“The death of democracy by election is a recurrent theme these days,” Wright said. “Democracy has been floundered, failed, or the idea of democracy challenged, from Turkey, to Poland, Hungary, Nicaragua, Ukraine, Peru and sweet little Venezuela, the first democracy in Latin America.”

Between 1995 and 2017, the number of French, Germans and Italians who supported a military rule tripled. Between 2000 and 2010, she said, 40% of the world’s democracies failed due to the rise of populism. 

“For the second half of my life, democracy or the challenges to democracy, are like a dimmer — it slowly, slowly goes darker, and no one quite notices until it’s too late,” Wright said.

To avoid noticing that darkness only when “it’s too late,” Wright said, people cannot assume that current ways of life, based on founding democracies, are sustainable without periodic change.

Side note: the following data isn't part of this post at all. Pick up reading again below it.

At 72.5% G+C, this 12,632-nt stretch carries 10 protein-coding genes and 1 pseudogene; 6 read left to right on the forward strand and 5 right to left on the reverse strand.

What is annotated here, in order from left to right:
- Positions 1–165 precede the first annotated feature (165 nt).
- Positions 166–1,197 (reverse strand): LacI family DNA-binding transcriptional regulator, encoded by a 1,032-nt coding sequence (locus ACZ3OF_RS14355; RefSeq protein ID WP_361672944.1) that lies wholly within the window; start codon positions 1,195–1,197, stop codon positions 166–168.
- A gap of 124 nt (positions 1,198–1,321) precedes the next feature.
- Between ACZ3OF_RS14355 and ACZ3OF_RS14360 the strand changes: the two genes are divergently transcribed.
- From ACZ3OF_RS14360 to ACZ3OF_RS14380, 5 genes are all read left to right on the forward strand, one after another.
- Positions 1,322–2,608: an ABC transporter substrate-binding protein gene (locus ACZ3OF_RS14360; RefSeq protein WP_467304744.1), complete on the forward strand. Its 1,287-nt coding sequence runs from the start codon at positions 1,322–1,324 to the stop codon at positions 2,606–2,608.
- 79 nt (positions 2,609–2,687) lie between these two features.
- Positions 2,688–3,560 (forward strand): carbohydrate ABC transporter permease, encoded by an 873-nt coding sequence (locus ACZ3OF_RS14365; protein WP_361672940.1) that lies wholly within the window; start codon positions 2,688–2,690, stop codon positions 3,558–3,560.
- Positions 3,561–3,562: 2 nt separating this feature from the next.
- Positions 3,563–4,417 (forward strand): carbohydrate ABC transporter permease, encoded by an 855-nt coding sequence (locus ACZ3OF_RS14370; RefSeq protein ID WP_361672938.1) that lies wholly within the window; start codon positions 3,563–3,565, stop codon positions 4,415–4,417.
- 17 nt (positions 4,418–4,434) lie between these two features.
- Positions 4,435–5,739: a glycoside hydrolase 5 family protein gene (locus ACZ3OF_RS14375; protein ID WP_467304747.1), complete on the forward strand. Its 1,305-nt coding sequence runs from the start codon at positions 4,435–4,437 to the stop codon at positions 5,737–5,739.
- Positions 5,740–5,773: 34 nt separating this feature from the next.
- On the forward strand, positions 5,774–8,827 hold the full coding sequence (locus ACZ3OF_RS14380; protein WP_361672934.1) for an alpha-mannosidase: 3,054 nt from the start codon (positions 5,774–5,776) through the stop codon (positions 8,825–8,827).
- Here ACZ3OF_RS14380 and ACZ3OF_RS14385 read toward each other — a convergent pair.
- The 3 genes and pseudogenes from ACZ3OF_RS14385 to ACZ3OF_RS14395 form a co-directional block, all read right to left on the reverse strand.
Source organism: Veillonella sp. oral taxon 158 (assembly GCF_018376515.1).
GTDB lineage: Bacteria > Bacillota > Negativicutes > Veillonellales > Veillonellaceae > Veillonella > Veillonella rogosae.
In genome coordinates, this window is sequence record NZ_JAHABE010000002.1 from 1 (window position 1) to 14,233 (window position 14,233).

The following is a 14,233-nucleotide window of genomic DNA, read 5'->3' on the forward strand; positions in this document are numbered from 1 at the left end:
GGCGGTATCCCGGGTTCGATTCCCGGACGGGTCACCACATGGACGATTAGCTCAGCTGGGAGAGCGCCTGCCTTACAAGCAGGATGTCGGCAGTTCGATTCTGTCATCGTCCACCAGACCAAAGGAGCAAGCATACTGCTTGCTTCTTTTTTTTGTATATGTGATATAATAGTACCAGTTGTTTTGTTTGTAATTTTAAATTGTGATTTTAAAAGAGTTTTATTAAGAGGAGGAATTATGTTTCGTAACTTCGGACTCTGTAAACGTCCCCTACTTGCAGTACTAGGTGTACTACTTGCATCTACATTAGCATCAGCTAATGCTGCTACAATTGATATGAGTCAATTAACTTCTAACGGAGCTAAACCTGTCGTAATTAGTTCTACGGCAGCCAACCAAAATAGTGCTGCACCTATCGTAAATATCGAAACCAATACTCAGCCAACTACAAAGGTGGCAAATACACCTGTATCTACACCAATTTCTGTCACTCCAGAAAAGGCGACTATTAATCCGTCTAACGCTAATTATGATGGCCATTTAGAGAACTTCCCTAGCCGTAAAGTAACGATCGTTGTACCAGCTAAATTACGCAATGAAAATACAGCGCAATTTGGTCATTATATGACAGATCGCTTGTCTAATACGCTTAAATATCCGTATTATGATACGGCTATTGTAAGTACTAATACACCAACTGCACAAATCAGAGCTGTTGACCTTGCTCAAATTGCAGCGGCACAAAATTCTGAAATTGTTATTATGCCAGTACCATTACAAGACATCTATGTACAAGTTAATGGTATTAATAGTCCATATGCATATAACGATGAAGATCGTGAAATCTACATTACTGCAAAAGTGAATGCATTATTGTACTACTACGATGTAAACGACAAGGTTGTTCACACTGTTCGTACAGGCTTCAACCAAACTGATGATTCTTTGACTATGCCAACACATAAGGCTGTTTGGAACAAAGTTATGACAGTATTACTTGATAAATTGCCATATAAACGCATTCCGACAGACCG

“Democracy, in some ways, is the most fragile form of government; it depends on a sense of goodwill, the embrace of compromise, a spirit of common good among its citizens and the participation of its citizens,” she said. 

Though democracy is based on rights, those rights don’t tell the whole story. Democracy also requires responsibility.

“Everybody wants their rights, but not enough people want the responsibility, the responsibility to ensure not only our rights, but the rights of others — all others,” she said.

The sixth big idea is the good news.

“We have so much to celebrate,” Wright said. “We should not be distracted by the mean-world syndrome, that makes us think, in headlines and on television, that everything is going to hell. It’s a tempting thought, but there is a lot of good news.”